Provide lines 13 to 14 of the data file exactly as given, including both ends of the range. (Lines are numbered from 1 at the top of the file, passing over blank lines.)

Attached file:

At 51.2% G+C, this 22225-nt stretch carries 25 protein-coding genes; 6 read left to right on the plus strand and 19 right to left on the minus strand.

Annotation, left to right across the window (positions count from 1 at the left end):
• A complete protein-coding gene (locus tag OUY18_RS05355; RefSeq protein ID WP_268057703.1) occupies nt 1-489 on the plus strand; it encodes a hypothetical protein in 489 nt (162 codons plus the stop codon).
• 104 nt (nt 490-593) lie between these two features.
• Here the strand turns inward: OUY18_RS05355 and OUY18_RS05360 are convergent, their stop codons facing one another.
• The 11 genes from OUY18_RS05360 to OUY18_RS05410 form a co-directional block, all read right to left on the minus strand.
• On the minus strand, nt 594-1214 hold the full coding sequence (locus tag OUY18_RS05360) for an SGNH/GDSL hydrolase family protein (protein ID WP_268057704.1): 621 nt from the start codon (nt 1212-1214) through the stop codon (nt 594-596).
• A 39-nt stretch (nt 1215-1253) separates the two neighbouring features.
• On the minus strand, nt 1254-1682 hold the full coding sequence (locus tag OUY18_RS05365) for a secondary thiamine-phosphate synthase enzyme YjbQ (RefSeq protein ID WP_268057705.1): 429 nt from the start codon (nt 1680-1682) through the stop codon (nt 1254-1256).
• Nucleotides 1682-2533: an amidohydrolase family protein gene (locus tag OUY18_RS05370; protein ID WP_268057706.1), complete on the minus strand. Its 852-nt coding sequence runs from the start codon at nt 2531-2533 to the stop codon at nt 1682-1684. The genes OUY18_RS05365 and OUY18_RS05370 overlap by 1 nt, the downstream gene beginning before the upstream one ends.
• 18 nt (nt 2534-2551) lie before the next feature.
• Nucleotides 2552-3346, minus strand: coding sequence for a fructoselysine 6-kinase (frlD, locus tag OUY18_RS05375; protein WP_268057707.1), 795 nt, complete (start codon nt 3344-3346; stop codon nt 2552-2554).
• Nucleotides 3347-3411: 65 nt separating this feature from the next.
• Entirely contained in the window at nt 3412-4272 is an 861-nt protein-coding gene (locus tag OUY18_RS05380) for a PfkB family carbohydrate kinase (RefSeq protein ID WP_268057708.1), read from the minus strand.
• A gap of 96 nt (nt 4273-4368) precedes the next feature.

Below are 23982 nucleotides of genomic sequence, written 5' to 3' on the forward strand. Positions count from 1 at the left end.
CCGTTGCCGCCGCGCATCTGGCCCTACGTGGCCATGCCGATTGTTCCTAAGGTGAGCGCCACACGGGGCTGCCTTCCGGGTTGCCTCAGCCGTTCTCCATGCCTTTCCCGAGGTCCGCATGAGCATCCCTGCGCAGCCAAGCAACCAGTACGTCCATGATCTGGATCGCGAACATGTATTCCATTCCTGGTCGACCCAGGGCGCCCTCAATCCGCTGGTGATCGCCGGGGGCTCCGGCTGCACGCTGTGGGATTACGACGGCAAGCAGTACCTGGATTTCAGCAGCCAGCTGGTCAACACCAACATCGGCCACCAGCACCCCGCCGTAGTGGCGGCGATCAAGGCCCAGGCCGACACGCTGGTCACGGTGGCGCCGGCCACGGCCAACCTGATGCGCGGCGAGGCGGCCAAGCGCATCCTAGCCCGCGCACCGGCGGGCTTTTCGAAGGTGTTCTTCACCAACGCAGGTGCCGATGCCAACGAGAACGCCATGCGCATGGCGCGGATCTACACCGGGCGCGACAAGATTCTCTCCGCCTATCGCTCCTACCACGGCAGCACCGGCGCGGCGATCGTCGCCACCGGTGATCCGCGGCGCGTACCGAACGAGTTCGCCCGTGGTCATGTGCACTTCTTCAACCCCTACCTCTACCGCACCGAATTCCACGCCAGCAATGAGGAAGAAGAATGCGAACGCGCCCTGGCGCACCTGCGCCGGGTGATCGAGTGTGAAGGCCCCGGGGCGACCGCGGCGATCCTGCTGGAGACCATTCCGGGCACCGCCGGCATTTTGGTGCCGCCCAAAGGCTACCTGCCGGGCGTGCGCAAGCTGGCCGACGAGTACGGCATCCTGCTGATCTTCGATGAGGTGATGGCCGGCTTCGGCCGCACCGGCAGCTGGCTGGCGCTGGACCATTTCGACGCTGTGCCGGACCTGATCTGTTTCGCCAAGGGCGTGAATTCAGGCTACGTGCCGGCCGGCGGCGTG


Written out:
• Nucleotides 3347-3411: 65 nt separating this feature from the next.
• Entirely contained in the window at nt 3412-4272 is an 861-nt protein-coding gene (locus tag OUY18_RS05380) for a PfkB family carbohydrate kinase (RefSeq protein ID WP_268057708.1), read from the minus strand.